Apple's never-released iPod Tetris game discovered on third-generation prototype

Apple Demo showing off Apple's lost Tetris clone, Stacker, running on a prototype iPod 3rd Gen.
Apple Demo showing off Apple's lost Tetris clone, Stacker, running on a prototype iPod 3rd Gen. (Image credit: Apple Demo on YouTube)

Did you know that Apple once developed its own in-house Tetris clone, Stacker, during the development of the third-generation iPod? Stacker never saw a mainstream release, but three years following the 3rd Gen iPod's May 2003 release date, an officially licensed iPod Tetris was released across most existing iPods in 2006, developed by Electronic Arts. And of course, these days pretty much any smart device can play Tetris without issue — but back in '03, the most mainstream pocket Tetris handheld was more likely to be a Game Boy (Advance) than a media player or a phone.

The existence of this iPod Tetris clone, Stacker, was brought to our attention by YouTuber Apple Demo, revealing gameplay of the long-lost software on a prototype 3rd Gen iPod.

So, let's talk a little more about this prototype iPod and how Stacker plays on it. In order to get the prototype functioning, Apple Demo had to acquire an existing iPod 3rd Gen ribbon cable and get the device to boot from its original drive. Analysis of the device's labeling reveals it to have been a Design, Validation, and Testing (DVT) model made on week 14 of 2003, just a few months before the full release.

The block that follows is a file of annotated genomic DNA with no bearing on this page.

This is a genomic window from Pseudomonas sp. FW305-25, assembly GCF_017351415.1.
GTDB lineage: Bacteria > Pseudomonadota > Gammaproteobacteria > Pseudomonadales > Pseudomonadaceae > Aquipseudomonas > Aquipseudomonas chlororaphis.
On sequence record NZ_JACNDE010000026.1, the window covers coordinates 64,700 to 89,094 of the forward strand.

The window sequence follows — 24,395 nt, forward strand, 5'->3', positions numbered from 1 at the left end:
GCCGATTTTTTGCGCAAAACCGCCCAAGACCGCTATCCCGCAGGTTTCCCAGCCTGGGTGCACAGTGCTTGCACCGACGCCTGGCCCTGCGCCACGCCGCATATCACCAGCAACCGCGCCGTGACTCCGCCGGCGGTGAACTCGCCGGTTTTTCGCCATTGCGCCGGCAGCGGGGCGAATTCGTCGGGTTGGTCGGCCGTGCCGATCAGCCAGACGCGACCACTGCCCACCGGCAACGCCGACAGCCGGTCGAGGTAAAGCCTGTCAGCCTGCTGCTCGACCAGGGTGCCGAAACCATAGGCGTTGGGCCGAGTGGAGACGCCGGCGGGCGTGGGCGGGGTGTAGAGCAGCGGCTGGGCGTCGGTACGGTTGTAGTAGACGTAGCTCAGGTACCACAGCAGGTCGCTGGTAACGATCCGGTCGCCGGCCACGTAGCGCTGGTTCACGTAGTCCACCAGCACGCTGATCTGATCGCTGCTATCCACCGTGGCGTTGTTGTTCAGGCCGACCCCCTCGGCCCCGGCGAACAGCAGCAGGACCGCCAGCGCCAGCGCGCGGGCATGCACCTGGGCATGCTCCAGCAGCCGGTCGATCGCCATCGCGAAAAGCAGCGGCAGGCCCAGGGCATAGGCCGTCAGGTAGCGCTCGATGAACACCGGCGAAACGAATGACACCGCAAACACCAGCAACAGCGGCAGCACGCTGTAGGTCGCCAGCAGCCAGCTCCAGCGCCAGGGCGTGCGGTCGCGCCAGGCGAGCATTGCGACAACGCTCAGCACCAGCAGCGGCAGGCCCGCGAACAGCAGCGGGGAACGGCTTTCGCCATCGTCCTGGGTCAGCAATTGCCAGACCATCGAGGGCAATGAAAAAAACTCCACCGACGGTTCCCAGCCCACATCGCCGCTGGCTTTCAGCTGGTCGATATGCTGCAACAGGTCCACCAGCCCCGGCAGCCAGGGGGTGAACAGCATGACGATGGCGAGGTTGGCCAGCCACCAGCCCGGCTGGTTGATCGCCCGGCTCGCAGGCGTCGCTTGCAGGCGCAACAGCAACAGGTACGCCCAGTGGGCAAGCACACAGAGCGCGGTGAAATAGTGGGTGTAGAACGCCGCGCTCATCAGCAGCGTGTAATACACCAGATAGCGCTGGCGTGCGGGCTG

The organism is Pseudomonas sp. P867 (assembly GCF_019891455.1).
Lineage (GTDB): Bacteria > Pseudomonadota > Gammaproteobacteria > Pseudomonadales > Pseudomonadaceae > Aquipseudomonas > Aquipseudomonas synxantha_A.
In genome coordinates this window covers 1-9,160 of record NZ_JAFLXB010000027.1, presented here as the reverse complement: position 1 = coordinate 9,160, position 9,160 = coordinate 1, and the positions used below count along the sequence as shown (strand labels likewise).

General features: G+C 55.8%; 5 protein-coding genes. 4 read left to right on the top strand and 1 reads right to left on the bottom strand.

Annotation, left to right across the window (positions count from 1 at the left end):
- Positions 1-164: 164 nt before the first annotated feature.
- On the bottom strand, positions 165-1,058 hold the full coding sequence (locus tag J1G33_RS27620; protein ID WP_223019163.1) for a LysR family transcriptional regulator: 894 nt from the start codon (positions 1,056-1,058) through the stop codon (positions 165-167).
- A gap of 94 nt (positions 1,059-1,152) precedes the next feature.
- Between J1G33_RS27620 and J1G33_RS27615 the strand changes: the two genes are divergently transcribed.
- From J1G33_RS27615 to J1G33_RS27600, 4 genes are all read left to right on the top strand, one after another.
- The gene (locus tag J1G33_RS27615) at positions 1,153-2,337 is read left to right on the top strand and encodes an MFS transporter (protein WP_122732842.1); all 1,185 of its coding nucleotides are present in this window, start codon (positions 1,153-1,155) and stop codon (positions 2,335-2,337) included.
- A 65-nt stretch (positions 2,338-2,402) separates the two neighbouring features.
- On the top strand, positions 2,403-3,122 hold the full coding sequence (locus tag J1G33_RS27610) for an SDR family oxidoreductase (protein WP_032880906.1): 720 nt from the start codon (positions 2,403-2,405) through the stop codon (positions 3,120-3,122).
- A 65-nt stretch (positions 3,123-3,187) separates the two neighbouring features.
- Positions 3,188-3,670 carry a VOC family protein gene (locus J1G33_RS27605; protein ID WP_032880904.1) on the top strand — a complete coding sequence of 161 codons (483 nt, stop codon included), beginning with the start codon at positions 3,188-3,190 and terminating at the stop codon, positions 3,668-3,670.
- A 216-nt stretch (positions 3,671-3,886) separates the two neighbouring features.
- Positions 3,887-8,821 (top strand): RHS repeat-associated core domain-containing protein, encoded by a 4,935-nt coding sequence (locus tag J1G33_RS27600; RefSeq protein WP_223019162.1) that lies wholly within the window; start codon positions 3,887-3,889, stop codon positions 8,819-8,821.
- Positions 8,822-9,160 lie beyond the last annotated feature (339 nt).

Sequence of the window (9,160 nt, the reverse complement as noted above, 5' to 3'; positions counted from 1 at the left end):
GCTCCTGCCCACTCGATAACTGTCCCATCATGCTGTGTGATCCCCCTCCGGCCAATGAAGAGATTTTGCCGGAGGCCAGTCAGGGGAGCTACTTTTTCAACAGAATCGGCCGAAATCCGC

According to ex-Apple engineer Tony Fadell speaking to Apple Demo, Stacker and the other games available on the prototype iPod unit were never released "Because we added games with later software releases" — which would particularly apply to Stacker, since an official Tetris port gives a much more premium feel than an obvious knock-off.

The final gameplay of Stacker requires rotating the touchpad clockwise or counter-clockwise to push the pieces right or left, respectively. The center button lets you flip pieces on tap, and it seems to also function as the accelerated fall button when held. Overall, the game is a fairly functional if barebones Tetris clone, and Apple Demo plays it for a few minutes in his video coverage, to show off how it actually looks in motion.

Three other games on the prototype unit not demoed in the original video include Block0, Chopper, and Klondike. At the time of writing, we have no details on these, but Apple Demo will likely cover them eventually.

Freelance News Writer